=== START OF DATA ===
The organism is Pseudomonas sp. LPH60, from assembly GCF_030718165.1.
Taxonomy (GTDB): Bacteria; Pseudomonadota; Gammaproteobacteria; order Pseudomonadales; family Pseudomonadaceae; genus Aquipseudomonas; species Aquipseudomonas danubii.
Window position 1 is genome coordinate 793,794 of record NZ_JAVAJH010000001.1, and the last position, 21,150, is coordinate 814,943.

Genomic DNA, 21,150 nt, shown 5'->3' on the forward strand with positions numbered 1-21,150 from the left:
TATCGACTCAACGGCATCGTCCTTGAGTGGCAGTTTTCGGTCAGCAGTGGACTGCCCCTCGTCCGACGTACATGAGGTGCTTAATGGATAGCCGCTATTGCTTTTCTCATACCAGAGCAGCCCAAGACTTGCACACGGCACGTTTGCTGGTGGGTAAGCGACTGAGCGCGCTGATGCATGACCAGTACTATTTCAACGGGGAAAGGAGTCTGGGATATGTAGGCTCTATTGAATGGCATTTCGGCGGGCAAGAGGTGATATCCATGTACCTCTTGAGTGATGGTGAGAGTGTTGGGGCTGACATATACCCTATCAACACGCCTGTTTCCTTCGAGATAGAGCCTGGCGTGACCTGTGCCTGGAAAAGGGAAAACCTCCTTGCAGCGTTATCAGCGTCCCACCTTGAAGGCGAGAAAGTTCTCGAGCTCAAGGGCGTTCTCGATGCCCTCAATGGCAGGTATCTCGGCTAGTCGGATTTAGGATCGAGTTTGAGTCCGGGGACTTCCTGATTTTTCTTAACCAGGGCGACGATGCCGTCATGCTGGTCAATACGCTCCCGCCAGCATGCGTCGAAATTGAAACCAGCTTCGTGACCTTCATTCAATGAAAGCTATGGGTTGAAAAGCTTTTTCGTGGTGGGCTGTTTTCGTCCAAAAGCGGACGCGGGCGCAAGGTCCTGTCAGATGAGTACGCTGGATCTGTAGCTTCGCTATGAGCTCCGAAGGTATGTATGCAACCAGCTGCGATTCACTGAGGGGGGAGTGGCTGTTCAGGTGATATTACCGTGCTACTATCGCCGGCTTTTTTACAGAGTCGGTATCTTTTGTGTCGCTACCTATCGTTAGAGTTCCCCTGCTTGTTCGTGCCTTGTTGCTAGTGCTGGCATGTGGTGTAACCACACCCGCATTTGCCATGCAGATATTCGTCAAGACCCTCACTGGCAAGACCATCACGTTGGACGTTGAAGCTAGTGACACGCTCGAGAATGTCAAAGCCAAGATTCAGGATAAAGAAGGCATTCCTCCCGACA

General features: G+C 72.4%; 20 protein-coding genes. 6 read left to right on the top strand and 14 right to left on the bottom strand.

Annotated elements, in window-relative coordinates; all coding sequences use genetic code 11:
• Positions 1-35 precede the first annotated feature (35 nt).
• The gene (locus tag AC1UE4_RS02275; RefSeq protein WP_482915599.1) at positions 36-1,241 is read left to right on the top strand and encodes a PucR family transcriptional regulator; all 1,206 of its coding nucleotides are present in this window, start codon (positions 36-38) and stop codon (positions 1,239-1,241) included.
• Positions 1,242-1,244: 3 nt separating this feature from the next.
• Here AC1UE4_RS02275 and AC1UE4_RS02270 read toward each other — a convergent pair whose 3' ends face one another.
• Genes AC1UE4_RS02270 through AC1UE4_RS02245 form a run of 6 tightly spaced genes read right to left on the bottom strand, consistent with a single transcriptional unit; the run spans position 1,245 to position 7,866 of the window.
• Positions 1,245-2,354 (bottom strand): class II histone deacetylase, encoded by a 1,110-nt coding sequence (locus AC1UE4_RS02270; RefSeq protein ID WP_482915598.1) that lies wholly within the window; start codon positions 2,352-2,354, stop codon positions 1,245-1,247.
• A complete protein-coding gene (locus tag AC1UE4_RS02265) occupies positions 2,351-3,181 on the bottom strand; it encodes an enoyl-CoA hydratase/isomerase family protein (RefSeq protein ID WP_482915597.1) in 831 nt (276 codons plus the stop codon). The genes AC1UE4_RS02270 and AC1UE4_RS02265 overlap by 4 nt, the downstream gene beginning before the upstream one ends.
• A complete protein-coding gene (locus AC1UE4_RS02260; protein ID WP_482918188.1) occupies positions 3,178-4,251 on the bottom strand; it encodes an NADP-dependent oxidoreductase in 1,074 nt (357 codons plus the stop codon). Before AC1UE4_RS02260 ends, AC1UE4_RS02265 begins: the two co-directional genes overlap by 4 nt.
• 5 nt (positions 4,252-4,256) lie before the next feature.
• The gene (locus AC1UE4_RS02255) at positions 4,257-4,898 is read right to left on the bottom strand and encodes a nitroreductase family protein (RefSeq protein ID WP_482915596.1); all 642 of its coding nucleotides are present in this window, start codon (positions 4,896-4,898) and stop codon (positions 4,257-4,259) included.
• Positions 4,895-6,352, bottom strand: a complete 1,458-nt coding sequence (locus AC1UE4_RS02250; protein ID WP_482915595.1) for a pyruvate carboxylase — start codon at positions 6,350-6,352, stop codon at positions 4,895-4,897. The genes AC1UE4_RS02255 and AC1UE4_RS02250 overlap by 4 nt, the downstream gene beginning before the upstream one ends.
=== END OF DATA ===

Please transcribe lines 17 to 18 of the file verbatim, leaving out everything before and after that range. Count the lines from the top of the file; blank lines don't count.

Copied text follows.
• The gene (locus AC1UE4_RS02255) at positions 4,257-4,898 is read right to left on the bottom strand and encodes a nitroreductase family protein (RefSeq protein ID WP_482915596.1); all 642 of its coding nucleotides are present in this window, start codon (positions 4,896-4,898) and stop codon (positions 4,257-4,259) included.
• Positions 4,895-6,352, bottom strand: a complete 1,458-nt coding sequence (locus AC1UE4_RS02250; protein ID WP_482915595.1) for a pyruvate carboxylase — start codon at positions 6,350-6,352, stop codon at positions 4,895-4,897. The genes AC1UE4_RS02255 and AC1UE4_RS02250 overlap by 4 nt, the downstream gene beginning before the upstream one ends.